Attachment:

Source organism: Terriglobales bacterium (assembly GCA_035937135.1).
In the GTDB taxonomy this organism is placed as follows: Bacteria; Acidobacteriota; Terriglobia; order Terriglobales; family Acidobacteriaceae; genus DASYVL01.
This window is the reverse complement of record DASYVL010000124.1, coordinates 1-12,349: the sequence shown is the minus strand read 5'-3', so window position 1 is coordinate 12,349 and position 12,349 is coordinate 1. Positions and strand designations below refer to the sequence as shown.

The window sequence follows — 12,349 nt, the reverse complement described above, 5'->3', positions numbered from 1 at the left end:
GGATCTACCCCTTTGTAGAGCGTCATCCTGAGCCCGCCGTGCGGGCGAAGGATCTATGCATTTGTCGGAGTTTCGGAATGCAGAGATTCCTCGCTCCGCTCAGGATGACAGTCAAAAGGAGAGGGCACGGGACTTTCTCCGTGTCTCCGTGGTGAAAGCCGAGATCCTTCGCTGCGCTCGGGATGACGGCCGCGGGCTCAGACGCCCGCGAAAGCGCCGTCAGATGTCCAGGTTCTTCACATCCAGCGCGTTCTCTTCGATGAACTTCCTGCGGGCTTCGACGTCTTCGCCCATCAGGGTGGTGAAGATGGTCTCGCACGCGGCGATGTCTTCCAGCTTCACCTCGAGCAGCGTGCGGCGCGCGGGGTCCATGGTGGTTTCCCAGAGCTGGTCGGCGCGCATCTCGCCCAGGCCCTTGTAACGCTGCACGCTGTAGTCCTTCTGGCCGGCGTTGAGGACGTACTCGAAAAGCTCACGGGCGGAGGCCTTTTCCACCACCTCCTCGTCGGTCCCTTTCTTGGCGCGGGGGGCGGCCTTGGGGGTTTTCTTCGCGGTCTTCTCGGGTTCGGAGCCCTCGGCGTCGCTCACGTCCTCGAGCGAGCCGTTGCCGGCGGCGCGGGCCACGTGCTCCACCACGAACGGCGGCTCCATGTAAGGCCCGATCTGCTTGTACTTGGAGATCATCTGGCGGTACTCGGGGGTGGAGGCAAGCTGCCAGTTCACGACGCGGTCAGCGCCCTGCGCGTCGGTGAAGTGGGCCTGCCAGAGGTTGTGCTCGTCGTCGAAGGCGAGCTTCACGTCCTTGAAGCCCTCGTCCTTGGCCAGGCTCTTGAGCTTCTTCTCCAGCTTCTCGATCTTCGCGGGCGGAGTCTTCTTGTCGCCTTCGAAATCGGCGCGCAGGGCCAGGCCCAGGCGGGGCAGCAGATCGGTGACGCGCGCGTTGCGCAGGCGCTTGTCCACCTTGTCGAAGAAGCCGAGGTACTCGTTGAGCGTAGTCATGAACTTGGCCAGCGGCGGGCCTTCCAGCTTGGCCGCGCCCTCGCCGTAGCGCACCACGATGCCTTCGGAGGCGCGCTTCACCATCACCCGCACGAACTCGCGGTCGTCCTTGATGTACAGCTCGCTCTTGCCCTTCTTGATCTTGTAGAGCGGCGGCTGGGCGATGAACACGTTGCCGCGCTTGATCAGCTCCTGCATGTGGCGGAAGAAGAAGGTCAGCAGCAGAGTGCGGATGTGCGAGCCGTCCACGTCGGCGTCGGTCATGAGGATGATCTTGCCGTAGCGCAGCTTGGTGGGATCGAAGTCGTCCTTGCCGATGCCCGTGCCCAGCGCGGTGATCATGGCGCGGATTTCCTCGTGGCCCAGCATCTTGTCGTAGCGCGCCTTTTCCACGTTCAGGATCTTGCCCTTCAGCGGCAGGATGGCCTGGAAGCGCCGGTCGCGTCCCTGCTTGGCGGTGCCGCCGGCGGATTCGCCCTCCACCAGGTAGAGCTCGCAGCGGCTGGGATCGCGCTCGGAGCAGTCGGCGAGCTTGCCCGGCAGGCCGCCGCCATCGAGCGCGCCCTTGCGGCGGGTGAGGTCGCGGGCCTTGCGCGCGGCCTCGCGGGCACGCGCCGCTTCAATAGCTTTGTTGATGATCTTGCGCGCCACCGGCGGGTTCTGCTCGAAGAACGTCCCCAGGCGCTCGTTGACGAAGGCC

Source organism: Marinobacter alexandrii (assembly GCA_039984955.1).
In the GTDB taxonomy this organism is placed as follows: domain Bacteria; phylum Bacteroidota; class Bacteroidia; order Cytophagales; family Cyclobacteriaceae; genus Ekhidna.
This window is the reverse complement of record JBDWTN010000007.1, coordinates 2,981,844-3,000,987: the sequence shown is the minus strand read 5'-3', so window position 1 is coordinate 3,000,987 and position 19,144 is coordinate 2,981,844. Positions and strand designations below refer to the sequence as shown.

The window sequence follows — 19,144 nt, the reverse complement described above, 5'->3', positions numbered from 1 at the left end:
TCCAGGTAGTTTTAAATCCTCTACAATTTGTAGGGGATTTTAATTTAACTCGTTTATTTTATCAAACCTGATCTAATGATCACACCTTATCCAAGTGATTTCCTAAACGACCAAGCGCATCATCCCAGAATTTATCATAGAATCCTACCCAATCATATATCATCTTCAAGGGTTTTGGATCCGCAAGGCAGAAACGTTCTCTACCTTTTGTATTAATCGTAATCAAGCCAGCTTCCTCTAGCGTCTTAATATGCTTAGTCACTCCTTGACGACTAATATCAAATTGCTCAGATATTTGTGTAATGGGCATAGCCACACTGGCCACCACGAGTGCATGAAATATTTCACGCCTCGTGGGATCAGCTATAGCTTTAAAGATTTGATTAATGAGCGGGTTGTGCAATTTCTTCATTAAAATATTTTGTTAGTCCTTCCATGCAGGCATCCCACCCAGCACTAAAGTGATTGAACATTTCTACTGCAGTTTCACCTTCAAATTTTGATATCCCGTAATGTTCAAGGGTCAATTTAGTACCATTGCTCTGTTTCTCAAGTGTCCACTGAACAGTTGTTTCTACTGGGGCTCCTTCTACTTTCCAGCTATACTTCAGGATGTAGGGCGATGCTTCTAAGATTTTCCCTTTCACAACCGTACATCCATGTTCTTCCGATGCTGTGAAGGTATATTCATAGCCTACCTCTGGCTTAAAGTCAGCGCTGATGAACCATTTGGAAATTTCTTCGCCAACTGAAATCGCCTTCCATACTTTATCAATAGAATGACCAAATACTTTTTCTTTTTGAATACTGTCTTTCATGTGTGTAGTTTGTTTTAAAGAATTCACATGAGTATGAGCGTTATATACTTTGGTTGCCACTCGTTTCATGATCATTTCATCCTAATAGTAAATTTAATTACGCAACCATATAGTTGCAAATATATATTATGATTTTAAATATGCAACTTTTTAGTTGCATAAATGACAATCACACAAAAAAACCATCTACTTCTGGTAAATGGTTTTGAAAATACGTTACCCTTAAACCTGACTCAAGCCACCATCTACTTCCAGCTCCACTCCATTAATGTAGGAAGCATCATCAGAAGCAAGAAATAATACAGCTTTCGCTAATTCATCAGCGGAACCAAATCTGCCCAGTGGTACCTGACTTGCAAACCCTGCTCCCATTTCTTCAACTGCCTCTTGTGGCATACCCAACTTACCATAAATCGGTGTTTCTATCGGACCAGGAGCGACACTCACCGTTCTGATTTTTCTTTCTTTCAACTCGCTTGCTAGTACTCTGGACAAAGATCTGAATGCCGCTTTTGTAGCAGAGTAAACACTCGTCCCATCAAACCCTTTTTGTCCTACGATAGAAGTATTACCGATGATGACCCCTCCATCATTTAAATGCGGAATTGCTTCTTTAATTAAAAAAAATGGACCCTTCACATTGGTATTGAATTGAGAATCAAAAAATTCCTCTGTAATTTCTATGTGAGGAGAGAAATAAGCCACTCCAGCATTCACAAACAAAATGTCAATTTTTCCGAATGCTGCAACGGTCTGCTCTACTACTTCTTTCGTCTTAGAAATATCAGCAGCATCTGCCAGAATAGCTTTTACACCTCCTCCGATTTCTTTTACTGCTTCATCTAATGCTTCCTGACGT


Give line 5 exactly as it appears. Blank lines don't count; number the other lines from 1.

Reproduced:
GGATCTACCCCTTTGTAGAGCGTCATCCTGAGCCCGCCGTGCGGGCGAAGGATCTATGCATTTGTCGGAGTTTCGGAATGCAGAGATTCCTCGCTCCGCTCAGGATGACAGTCAAAAGGAGAGGGCACGGGACTTTCTCCGTGTCTCCGTGGTGAAAGCCGAGATCCTTCGCTGCGCTCGGGATGACGGCCGCGGGCTCAGACGCCCGCGAAAGCGCCGTCAGATGTCCAGGTTCTTCACATCCAGCGCGTTCTCTTCGATGAACTTCCTGCGGGCTTCGACGTCTTCGCCCATCAGGGTGGTGAAGATGGTCTCGCACGCGGCGATGTCTTCCAGCTTCACCTCGAGCAGCGTGCGGCGCGCGGGGTCCATGGTGGTTTCCCAGAGCTGGTCGGCGCGCATCTCGCCCAGGCCCTTGTAACGCTGCACGCTGTAGTCCTTCTGGCCGGCGTTGAGGACGTACTCGAAAAGCTCACGGGCGGAGGCCTTTTCCACCACCTCCTCGTCGGTCCCTTTCTTGGCGCGGGGGGCGGCCTTGGGGGTTTTCTTCGCGGTCTTCTCGGGTTCGGAGCCCTCGGCGTCGCTCACGTCCTCGAGCGAGCCGTTGCCGGCGGCGCGGGCCACGTGCTCCACCACGAACGGCGGCTCCATGTAAGGCCCGATCTGCTTGTACTTGGAGATCATCTGGCGGTACTCGGGGGTGGAGGCAAGCTGCCAGTTCACGACGCGGTCAGCGCCCTGCGCGTCGGTGAAGTGGGCCTGCCAGAGGTTGTGCTCGTCGTCGAAGGCGAGCTTCACGTCCTTGAAGCCCTCGTCCTTGGCCAGGCTCTTGAGCTTCTTCTCCAGCTTCTCGATCTTCGCGGGCGGAGTCTTCTTGTCGCCTTCGAAATCGGCGCGCAGGGCCAGGCCCAGGCGGGGCAGCAGATCGGTGACGCGCGCGTTGCGCAGGCGCTTGTCCACCTTGTCGAAGAAGCCGAGGTACTCGTTGAGCGTAGTCATGAACTTGGCCAGCGGCGGGCCTTCCAGCTTGGCCGCGCCCTCGCCGTAGCGCACCACGATGCCTTCGGAGGCGCGCTTCACCATCACCCGCACGAACTCGCGGTCGTCCTTGATGTACAGCTCGCTCTTGCCCTTCTTGATCTTGTAGAGCGGCGGCTGGGCGATGAACACGTTGCCGCGCTTGATCAGCTCCTGCATGTGGCGGAAGAAGAAGGTCAGCAGCAGAGTGCGGATGTGCGAGCCGTCCACGTCGGCGTCGGTCATGAGGATGATCTTGCCGTAGCGCAGCTTGGTGGGATCGAAGTCGTCCTTGCCGATGCCCGTGCCCAGCGCGGTGATCATGGCGCGGATTTCCTCGTGGCCCAGCATCTTGTCGTAGCGCGCCTTTTCCACGTTCAGGATCTTGCCCTTCAGCGGCAGGATGGCCTGGAAGCGCCGGTCGCGTCCCTGCTTGGCGGTGCCGCCGGCGGATTCGCCCTCCACCAGGTAGAGCTCGCAGCGGCTGGGATCGCGCTCGGAGCAGTCGGCGAGCTTGCCCGGCAGGCCGCCGCCATCGAGCGCGCCCTTGCGGCGGGTGAGGTCGCGGGCCTTGCGCGCGGCCTCGCGGGCACGCGCCGCTTCAATAGCTTTGTTGATGATCTTGCGCGCCACCGGCGGGTTCTGCTCGAAGAACGTCCCCAGGCGCTCGTTGACGAAGGCC